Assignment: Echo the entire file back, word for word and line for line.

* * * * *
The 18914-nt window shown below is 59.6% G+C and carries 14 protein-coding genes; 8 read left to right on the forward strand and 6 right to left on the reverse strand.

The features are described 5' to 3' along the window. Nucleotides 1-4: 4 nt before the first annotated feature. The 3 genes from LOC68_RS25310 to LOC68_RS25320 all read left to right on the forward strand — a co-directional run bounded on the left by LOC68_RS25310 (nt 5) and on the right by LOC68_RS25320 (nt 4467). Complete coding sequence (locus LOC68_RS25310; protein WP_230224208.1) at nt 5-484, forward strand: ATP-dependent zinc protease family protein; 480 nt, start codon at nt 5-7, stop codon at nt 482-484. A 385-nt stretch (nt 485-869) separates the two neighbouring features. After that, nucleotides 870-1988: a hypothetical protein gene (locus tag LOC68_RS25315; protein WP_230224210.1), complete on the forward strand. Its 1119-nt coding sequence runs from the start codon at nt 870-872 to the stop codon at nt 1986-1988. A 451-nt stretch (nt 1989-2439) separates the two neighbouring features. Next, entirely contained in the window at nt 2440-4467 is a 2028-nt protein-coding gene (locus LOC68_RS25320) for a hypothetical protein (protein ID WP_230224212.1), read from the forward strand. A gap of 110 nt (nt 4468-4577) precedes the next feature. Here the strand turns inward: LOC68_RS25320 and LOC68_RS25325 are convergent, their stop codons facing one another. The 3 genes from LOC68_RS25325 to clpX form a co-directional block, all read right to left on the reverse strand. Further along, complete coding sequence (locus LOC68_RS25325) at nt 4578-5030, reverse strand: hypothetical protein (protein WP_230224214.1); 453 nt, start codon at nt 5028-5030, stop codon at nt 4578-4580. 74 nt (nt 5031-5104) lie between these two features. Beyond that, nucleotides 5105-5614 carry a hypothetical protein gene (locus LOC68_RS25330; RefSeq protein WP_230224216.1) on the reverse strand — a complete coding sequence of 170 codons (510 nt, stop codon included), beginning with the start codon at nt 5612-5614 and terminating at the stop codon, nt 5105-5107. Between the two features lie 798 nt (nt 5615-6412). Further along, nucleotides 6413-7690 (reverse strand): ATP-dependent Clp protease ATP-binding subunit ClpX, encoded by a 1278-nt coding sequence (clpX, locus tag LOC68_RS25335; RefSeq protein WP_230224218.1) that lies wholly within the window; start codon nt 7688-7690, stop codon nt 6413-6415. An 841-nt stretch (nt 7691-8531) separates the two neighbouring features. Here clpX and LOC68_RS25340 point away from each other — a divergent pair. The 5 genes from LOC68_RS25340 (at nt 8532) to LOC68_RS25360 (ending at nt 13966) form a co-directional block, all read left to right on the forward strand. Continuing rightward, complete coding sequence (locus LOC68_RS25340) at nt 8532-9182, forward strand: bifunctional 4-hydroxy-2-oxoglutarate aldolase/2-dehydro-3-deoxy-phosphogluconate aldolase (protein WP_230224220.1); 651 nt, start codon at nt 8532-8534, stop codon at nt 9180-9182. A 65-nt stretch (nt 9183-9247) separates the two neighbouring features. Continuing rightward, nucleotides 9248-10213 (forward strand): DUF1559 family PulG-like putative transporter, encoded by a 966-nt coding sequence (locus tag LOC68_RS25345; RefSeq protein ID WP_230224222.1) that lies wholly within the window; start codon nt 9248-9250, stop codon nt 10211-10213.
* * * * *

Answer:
The 18914-nt window shown below is 59.6% G+C and carries 14 protein-coding genes; 8 read left to right on the forward strand and 6 right to left on the reverse strand.

The features are described 5' to 3' along the window. Nucleotides 1-4: 4 nt before the first annotated feature. The 3 genes from LOC68_RS25310 to LOC68_RS25320 all read left to right on the forward strand — a co-directional run bounded on the left by LOC68_RS25310 (nt 5) and on the right by LOC68_RS25320 (nt 4467). Complete coding sequence (locus LOC68_RS25310; protein WP_230224208.1) at nt 5-484, forward strand: ATP-dependent zinc protease family protein; 480 nt, start codon at nt 5-7, stop codon at nt 482-484. A 385-nt stretch (nt 485-869) separates the two neighbouring features. After that, nucleotides 870-1988: a hypothetical protein gene (locus tag LOC68_RS25315; protein WP_230224210.1), complete on the forward strand. Its 1119-nt coding sequence runs from the start codon at nt 870-872 to the stop codon at nt 1986-1988. A 451-nt stretch (nt 1989-2439) separates the two neighbouring features. Next, entirely contained in the window at nt 2440-4467 is a 2028-nt protein-coding gene (locus LOC68_RS25320) for a hypothetical protein (protein ID WP_230224212.1), read from the forward strand. A gap of 110 nt (nt 4468-4577) precedes the next feature. Here the strand turns inward: LOC68_RS25320 and LOC68_RS25325 are convergent, their stop codons facing one another. The 3 genes from LOC68_RS25325 to clpX form a co-directional block, all read right to left on the reverse strand. Further along, complete coding sequence (locus LOC68_RS25325) at nt 4578-5030, reverse strand: hypothetical protein (protein WP_230224214.1); 453 nt, start codon at nt 5028-5030, stop codon at nt 4578-4580. 74 nt (nt 5031-5104) lie between these two features. Beyond that, nucleotides 5105-5614 carry a hypothetical protein gene (locus LOC68_RS25330; RefSeq protein WP_230224216.1) on the reverse strand — a complete coding sequence of 170 codons (510 nt, stop codon included), beginning with the start codon at nt 5612-5614 and terminating at the stop codon, nt 5105-5107. Between the two features lie 798 nt (nt 5615-6412). Further along, nucleotides 6413-7690 (reverse strand): ATP-dependent Clp protease ATP-binding subunit ClpX, encoded by a 1278-nt coding sequence (clpX, locus tag LOC68_RS25335; RefSeq protein WP_230224218.1) that lies wholly within the window; start codon nt 7688-7690, stop codon nt 6413-6415. An 841-nt stretch (nt 7691-8531) separates the two neighbouring features. Here clpX and LOC68_RS25340 point away from each other — a divergent pair. The 5 genes from LOC68_RS25340 (at nt 8532) to LOC68_RS25360 (ending at nt 13966) form a co-directional block, all read left to right on the forward strand. Continuing rightward, complete coding sequence (locus LOC68_RS25340) at nt 8532-9182, forward strand: bifunctional 4-hydroxy-2-oxoglutarate aldolase/2-dehydro-3-deoxy-phosphogluconate aldolase (protein WP_230224220.1); 651 nt, start codon at nt 8532-8534, stop codon at nt 9180-9182. A 65-nt stretch (nt 9183-9247) separates the two neighbouring features. Continuing rightward, nucleotides 9248-10213 (forward strand): DUF1559 family PulG-like putative transporter, encoded by a 966-nt coding sequence (locus tag LOC68_RS25345; RefSeq protein ID WP_230224222.1) that lies wholly within the window; start codon nt 9248-9250, stop codon nt 10211-10213.